The Koreans are required to force the foreign forces out of south Korea and achieve the historic cause of national reunification by their concerted efforts. It presents itself as a more important task than ever before for them to deeply cherish the Korean nation-first spirit, preserve the history and culture peculiar to them and positively keep alive the patriotic tradition of not yielding to foreign aggressor forces.

Especially the Chinese!  Thus the building up of a defensive road between Hoeryong and Chongjin, as Good Friends reports.  The northern frontier is getting awfully active of late…Fortunately KCNA lifts its head in time to blast off one final salvo at “the Japanese militarists,” fear of whom hardly seems likely to inspire superhuman efforts in the calorie-deficient aftermath of the 150-day struggle campaign.

Perhaps word has gotten out that a new, more friendly government is in town in Tokyo:

Far from drawing due lesson from the fact that the LDP was reduced to an opposition party after being sternly punished by the people for its corrupt policy, militarist policy, its gangs and other ultra-right elements have set out on the road for revival of militarism again in an attempt to turn the whole of Japan into a militarist war state for overseas aggression.

Visit to the “Yasukuni shrine” is not a mere rite peculiar to Japan. Praying at the shrine while burning incense and with hands clasped is as good as an act of resolving to build the “great Japanese empire” without fail, cherishing the will of the predecessors who fell in the madcap militarist overseas aggression, and even risk a war if necessary.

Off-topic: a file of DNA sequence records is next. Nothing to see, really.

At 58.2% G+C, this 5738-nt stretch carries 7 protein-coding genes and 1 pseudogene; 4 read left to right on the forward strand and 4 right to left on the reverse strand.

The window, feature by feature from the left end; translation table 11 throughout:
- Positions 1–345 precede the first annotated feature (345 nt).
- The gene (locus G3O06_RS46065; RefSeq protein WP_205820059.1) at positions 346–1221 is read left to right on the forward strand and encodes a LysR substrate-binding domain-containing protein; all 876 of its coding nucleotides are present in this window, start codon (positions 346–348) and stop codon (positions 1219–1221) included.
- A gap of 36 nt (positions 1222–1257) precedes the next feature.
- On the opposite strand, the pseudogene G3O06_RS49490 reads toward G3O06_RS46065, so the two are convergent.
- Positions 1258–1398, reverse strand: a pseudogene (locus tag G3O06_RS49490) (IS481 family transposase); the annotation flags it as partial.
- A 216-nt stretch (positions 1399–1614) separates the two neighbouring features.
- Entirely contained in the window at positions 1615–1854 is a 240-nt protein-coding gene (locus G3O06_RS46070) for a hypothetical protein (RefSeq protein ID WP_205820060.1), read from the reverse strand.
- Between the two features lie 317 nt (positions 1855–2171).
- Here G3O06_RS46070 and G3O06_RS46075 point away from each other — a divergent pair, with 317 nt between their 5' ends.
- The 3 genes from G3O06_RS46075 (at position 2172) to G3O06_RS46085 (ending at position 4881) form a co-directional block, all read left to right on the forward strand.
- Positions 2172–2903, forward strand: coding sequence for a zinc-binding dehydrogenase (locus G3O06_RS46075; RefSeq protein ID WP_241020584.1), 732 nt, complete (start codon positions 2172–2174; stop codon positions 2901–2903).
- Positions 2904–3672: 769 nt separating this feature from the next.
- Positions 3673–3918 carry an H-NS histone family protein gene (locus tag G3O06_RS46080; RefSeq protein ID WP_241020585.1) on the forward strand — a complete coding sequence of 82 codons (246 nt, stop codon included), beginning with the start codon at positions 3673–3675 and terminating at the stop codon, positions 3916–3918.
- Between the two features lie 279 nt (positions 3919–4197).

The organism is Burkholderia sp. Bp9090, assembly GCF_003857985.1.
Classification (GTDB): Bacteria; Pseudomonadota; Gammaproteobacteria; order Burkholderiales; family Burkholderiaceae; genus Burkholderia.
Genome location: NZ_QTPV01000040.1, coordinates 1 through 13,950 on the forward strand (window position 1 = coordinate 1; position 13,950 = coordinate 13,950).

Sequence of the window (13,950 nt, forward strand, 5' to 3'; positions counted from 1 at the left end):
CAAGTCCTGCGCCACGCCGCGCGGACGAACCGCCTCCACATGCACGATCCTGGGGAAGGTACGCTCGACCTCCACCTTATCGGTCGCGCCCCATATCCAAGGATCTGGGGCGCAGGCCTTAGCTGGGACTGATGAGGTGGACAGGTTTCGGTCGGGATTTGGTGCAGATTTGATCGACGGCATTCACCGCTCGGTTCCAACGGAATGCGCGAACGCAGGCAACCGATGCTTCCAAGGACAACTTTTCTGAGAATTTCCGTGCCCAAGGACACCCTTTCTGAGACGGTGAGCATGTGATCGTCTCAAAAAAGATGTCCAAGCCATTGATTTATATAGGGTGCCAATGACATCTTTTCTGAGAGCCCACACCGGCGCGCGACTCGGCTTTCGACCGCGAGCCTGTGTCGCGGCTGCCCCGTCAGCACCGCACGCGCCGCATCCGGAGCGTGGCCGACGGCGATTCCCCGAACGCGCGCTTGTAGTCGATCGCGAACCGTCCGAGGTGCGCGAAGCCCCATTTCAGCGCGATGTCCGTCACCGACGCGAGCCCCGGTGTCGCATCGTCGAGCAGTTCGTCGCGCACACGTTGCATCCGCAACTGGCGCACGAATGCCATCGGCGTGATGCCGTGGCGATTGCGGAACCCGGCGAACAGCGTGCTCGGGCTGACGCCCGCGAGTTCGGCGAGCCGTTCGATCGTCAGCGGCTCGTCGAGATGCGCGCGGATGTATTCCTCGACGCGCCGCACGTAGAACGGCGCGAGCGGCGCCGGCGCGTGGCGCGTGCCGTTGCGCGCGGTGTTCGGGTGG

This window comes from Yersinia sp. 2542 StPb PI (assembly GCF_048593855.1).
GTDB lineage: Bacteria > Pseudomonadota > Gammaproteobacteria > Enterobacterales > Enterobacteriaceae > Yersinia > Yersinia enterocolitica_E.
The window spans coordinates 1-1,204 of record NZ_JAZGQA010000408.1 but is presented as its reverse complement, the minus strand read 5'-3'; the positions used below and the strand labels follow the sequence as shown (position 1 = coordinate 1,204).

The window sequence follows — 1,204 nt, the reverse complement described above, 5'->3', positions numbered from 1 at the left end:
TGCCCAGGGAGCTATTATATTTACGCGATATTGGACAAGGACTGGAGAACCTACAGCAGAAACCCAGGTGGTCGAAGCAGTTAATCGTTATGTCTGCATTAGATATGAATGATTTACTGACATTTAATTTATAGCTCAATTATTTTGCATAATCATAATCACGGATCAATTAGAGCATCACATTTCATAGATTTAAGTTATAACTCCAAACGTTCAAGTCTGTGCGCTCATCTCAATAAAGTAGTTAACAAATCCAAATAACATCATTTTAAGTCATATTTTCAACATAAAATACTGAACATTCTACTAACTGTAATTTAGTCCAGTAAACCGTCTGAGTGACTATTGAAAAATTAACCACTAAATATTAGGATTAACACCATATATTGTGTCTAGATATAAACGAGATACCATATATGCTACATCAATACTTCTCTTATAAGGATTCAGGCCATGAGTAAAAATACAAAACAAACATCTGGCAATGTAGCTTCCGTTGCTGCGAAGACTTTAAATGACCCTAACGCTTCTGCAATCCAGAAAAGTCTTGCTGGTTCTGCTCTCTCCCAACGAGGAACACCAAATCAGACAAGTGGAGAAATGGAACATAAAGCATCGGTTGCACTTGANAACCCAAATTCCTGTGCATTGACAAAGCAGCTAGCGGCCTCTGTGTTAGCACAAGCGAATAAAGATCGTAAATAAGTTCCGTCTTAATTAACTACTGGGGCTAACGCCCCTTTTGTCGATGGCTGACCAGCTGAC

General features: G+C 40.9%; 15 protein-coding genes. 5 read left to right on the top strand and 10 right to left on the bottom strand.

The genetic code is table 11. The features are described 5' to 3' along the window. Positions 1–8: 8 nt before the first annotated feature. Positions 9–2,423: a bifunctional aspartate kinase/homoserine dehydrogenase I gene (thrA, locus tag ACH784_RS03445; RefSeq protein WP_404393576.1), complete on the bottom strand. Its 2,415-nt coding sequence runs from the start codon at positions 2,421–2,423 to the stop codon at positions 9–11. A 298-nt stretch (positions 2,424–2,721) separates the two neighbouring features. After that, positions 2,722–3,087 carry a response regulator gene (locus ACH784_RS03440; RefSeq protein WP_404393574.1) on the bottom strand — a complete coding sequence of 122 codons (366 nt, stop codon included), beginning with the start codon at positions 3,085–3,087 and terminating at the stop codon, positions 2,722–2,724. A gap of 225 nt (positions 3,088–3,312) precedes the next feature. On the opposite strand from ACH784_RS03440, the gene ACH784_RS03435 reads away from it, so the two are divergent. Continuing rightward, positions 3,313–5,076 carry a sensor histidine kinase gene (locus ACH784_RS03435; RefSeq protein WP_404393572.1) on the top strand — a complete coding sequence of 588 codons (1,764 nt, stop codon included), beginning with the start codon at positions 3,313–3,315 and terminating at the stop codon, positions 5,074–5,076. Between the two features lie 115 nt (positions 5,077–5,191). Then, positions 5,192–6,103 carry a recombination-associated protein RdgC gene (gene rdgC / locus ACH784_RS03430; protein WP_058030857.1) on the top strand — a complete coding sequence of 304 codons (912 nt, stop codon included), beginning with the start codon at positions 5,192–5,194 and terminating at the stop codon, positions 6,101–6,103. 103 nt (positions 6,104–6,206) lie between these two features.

Fans of Brian Myers can decide for themselves if the second paragraph evokes anything along the lines of a  subtle Kim-as-Hirohito thesis.

Monument building on the upper Yalu river (the new pillar seems to be vibrating due to the speed of the campaign), west of Linjiang -- photo by Adam Cathcart, July 2009


    1. GI, I believe it is “Kim Jong Il is the sun of the 21st century” but I could be wrong. I will check my other file photos for better shots and aim to correct myself if that isn’t it.

  1. Adam,

    Not that I am saying the DPRK is completely at ease with China, but I speculate that the alleged build-up of the northern border defense has more to do with preventing a mass exodus of talbukjas fleeing the country than pre-empting a Chinese invasion. I have a feeling that folks behind Daily NK and certain groups of people (not to name any names) just love driving a wedge between the DPRK and China.